I must have a very unrefined palate, because the first time I heard the name "Lemon Curd", my stomach churned. To me, curds were what happened when milk has spoiled so much, that gross separation of the curds and whey (when I get a little too grossed out to even make the spoiled milk pancakes that I usually make with sour milk). Milk also curdles to unappetizing lumps with the addition of lemon, so I thought that lemon curd was some sort of dish made by curdling milk with lemon. Yuck. (Ok, I know that that's basically how you make homemade ricotta cheese, but at least there you're rinsing off the curds when finished.)Little did I know that lemon curd is basically lemon pudding made with egg yolks, the scrumptious filling of lemon meringue pie.
Lemon meringue pie was always "beyond my capabilities", something saved for the professionals, what my family would buy from the bakery for our yearly Thanksgiving dinner.
Fortunately, I've discovered that lemon meringue pie is totally doable and easy, non floppable (at least in my experience), and its so easy and made with cheap ingredients to boot! No need to buy this from a bakery when this desert is so easy to make from scratch.
Of course, being me, I can't just take a recipe I find and actually use it. I have to play around with it and use cheaper ingredients as well as what I have in my house, because I only cook with what I have; I don't shop for menu items.
So here it is, my filling for lemon meringue pie. Only, it isn't lemon meringue. Its lemon orange meringue pie, because I had too many oranges that had seen better days.
Oh, and when I made this recipe, I didn't have access to my measuring cups, so I just used a disposable plastic cup as my measuring cup. If you do have access to a measuring cup, one of those plastic cups is approximately 3/4 of a cup. But you're in luck, because in this recipe, exact measurements don't make a difference. That's the real beauty of it.
Lemon Orange Curd
Juice from 3 Oranges
Juice from 2 Lemons (I know each orange and lemon is a different size and has a different amount of juice, but don't worry. Altogether, the amount of juice from both fruits mixed together should fill a little bit more than the aforementioned disposable cup.)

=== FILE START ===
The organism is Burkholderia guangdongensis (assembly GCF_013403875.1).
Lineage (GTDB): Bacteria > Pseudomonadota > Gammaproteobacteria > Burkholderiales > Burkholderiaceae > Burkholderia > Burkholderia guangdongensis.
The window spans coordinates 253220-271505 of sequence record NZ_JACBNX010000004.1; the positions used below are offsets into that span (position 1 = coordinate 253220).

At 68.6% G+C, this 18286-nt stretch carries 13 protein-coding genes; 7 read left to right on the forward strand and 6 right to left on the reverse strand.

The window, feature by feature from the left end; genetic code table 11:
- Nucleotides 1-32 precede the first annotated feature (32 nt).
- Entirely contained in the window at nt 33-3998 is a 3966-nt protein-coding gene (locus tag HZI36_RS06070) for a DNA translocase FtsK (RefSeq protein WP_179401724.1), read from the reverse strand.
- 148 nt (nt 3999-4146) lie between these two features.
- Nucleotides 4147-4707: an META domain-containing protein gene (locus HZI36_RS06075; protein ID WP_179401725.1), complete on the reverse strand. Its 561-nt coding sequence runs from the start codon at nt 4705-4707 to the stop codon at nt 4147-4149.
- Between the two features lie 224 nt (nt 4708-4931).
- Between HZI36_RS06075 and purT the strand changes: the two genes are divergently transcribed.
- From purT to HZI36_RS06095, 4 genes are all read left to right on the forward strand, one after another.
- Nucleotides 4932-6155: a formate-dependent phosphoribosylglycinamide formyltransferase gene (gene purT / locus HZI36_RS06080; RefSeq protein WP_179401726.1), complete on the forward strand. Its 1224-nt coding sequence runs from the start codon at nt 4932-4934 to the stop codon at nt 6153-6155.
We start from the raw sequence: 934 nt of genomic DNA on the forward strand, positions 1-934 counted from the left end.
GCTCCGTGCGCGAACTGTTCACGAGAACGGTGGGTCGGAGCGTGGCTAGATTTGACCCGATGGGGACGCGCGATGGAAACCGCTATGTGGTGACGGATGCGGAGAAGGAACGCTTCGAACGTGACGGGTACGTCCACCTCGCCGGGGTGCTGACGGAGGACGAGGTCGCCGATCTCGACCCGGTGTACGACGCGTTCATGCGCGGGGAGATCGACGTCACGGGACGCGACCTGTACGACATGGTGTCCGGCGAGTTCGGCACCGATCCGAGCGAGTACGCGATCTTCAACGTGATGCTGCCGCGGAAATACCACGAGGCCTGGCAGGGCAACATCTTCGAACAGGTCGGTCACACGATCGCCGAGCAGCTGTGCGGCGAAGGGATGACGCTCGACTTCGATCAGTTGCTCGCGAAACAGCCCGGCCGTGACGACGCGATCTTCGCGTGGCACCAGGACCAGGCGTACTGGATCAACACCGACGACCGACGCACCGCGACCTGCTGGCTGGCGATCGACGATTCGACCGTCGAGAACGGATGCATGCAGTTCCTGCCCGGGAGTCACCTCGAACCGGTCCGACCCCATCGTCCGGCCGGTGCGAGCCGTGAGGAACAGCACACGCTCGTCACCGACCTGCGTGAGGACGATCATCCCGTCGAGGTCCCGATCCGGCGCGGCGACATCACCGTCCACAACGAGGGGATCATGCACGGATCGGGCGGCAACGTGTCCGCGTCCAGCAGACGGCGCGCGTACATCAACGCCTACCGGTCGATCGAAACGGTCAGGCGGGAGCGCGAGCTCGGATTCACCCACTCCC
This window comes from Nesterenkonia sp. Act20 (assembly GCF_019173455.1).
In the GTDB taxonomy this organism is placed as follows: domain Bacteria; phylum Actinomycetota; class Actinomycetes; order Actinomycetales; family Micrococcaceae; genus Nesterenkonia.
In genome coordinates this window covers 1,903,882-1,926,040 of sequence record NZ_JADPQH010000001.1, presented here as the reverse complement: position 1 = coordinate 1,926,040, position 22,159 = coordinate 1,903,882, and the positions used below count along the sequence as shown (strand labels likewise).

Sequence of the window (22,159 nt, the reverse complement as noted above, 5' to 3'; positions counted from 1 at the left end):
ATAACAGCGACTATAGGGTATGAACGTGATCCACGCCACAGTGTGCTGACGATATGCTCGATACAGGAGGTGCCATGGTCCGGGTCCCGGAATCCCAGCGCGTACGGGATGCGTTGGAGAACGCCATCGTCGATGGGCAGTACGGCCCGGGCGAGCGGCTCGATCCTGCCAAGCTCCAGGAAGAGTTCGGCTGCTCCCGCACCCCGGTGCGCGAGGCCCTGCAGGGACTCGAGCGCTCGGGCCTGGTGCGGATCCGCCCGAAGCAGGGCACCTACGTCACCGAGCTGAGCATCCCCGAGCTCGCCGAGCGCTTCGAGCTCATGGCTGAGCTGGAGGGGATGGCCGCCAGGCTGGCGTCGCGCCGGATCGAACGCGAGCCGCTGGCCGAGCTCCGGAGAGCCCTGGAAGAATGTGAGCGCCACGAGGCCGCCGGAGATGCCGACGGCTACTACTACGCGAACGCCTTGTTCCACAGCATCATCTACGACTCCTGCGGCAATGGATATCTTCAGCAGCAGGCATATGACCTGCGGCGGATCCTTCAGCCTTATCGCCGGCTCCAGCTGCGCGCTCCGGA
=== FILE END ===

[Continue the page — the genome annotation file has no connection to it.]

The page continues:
1 disposable cup of Sugar (the original recipes call for caster sugar or powdered sugar, but why waste money on more expensive sugars when plain old sugar will do the trick here?)
1 disposable cup of Water
4 heaping tablespoons Starch (any will do. I've made this both with corn starch and potato starch, and am sure tapioca starch will work as well.)
8 egg yolks (OK, maybe that looks expensive to some, but I buy my eggs cheaply and my stock gets supplemented by an egg or two a day from our chickens. Oh, and don't throw out the whites- they'll be used in part two of this recipe, the meringue.)
1. Mix all the ingredients (aside for the yolks) together. That is, mix the lemon juice, orange juice, water, sugar, and starch in a pot. Mix this pretty well; you don't want any clumps of starch, and you want your sugar to dissolve before the curd thickens.
2. Separate your egg yolks and beat them lightly with a fork.
3. Heat up your pot with the citrus sugar mixture. All instructions say to do this on a medium heat and not to let it boil, but I wanted this to go quicker so I put mine on an insanely high flame and did let it come to a boil, but no harm done. You'll want to be mixing this pretty constantly so that it doesn't burn once it thickens.
4. Once your curd takes on the consistency of pudding, you'll want to take a spoonful of this and drop it into the yolks and mix it relatively quickly. There are all these warnings on various recipes that it must be done in record time, but I did not work at light speed; I took my time, mixed it relatively quickly, and all was well. No, no picture, because I was using two hands for this.
5. Pour your yolk mixture into the pot, and again, mix it relatively quickly.
6. Heat up the mixture until the yolks thicken up. This should take a couple more minutes, and again, you'll want to be mixing it constantly.
That's it! All done! Wasn't so hard now, was it?
You can either eat this plain, or save this to be used for lemon orange meringue pie.
Oh, and a picture of the finished product?
Oops! That's with the pie crust. Pretend that you're just seeing plain curd, with no pie crust. The pie crust is for part two of this recipe, which will hopefully be posted in a day or two.
Have you ever made lemon or orange curd? What is in your recipe? The original recipes called for butter and brandy and zest- things of that sort. I've made without every time. Is there even any reason to add those stuff? What do they add to the dish, aside for extra expenses?
Or does this recipe look too daunting, even with my reassurances?